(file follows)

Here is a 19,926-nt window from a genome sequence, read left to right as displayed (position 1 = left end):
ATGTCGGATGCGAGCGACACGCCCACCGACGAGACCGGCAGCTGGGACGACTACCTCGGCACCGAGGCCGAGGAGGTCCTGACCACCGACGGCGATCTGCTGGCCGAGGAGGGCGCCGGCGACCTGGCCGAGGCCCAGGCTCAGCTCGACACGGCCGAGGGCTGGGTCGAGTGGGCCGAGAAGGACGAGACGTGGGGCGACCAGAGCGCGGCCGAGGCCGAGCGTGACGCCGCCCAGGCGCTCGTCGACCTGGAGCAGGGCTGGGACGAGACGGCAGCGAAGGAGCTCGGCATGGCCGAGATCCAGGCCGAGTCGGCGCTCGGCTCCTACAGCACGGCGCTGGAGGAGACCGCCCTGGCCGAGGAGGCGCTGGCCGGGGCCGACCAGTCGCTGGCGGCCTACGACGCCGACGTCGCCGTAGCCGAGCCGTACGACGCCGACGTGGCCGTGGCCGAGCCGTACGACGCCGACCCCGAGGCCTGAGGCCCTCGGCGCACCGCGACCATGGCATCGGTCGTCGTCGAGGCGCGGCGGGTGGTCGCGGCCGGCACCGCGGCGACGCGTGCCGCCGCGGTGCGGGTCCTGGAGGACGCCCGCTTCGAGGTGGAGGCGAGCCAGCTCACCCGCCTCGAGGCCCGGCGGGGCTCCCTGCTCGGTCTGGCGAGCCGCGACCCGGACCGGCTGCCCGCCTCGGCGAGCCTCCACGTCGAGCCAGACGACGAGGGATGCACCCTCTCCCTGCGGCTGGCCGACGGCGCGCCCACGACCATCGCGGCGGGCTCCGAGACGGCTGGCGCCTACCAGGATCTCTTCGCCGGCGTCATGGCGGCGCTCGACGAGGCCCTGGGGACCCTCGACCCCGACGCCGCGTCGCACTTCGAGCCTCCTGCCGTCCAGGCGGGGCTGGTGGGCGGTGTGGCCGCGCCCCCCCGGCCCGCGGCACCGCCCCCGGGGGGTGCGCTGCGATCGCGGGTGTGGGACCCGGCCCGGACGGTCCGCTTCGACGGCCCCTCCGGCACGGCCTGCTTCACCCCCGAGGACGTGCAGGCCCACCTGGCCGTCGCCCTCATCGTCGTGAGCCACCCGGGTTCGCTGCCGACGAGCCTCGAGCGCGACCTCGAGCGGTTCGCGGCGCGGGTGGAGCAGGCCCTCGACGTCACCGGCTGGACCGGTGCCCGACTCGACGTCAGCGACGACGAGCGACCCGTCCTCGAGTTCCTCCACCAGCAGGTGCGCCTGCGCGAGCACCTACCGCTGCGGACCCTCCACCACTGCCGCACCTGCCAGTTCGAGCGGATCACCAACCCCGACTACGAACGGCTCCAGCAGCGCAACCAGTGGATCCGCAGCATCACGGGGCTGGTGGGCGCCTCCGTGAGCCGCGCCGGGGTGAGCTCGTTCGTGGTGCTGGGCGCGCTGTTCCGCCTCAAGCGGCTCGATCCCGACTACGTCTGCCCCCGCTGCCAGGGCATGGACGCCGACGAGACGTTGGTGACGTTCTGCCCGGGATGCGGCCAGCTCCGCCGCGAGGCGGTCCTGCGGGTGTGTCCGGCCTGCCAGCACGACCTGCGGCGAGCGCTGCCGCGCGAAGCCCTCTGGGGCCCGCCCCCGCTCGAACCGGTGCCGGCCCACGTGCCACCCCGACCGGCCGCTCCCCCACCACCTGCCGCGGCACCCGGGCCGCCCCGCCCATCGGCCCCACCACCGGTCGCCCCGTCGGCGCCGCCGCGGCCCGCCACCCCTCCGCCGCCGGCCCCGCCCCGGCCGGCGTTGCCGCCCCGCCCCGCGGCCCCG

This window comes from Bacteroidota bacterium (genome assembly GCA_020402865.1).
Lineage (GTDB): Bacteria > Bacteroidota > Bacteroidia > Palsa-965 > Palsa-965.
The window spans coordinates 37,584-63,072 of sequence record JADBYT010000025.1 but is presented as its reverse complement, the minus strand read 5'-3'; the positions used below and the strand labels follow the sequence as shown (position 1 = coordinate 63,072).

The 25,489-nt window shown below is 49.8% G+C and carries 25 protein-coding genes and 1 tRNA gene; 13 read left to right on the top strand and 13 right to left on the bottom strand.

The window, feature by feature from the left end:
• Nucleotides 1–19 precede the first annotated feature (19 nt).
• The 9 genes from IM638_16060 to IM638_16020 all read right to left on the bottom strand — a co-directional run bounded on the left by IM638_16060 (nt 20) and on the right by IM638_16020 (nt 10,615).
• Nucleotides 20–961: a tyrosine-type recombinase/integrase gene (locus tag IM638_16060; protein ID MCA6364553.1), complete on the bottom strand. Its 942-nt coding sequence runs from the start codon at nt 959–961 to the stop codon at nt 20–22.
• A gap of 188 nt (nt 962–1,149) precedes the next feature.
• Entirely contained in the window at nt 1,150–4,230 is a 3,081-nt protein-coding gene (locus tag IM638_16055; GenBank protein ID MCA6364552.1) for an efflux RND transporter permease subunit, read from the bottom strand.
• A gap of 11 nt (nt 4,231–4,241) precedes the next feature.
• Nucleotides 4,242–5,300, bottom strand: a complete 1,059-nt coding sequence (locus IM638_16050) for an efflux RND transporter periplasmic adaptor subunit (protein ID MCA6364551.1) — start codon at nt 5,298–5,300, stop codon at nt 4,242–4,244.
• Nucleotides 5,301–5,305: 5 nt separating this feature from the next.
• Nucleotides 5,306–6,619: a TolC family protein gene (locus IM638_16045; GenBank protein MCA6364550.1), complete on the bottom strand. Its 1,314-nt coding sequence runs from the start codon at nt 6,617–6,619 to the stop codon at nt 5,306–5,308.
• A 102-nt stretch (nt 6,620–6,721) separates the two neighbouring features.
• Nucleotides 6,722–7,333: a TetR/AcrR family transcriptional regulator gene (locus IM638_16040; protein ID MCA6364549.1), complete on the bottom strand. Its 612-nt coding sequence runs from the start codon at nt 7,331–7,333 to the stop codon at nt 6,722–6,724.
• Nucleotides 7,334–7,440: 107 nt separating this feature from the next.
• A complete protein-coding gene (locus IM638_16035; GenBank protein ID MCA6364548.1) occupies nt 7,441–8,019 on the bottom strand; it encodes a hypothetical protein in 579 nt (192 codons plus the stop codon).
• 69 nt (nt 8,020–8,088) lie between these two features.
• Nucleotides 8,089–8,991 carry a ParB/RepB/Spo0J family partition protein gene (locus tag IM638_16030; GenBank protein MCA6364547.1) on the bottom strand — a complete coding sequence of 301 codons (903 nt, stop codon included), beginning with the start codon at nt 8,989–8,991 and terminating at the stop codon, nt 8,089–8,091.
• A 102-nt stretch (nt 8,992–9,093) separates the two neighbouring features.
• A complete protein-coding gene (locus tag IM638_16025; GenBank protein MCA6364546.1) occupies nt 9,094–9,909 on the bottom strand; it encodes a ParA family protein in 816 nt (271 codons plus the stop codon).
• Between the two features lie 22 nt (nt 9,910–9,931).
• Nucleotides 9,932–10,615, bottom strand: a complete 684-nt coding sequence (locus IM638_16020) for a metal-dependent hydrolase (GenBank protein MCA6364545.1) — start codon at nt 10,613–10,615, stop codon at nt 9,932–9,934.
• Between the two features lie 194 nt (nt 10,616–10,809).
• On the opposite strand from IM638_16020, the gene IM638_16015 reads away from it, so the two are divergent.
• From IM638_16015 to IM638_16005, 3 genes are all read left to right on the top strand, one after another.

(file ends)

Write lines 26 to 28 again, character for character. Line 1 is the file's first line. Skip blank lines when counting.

• Nucleotides 9,932–10,615, bottom strand: a complete 684-nt coding sequence (locus IM638_16020) for a metal-dependent hydrolase (GenBank protein MCA6364545.1) — start codon at nt 10,613–10,615, stop codon at nt 9,932–9,934.
• Between the two features lie 194 nt (nt 10,616–10,809).
• On the opposite strand from IM638_16020, the gene IM638_16015 reads away from it, so the two are divergent.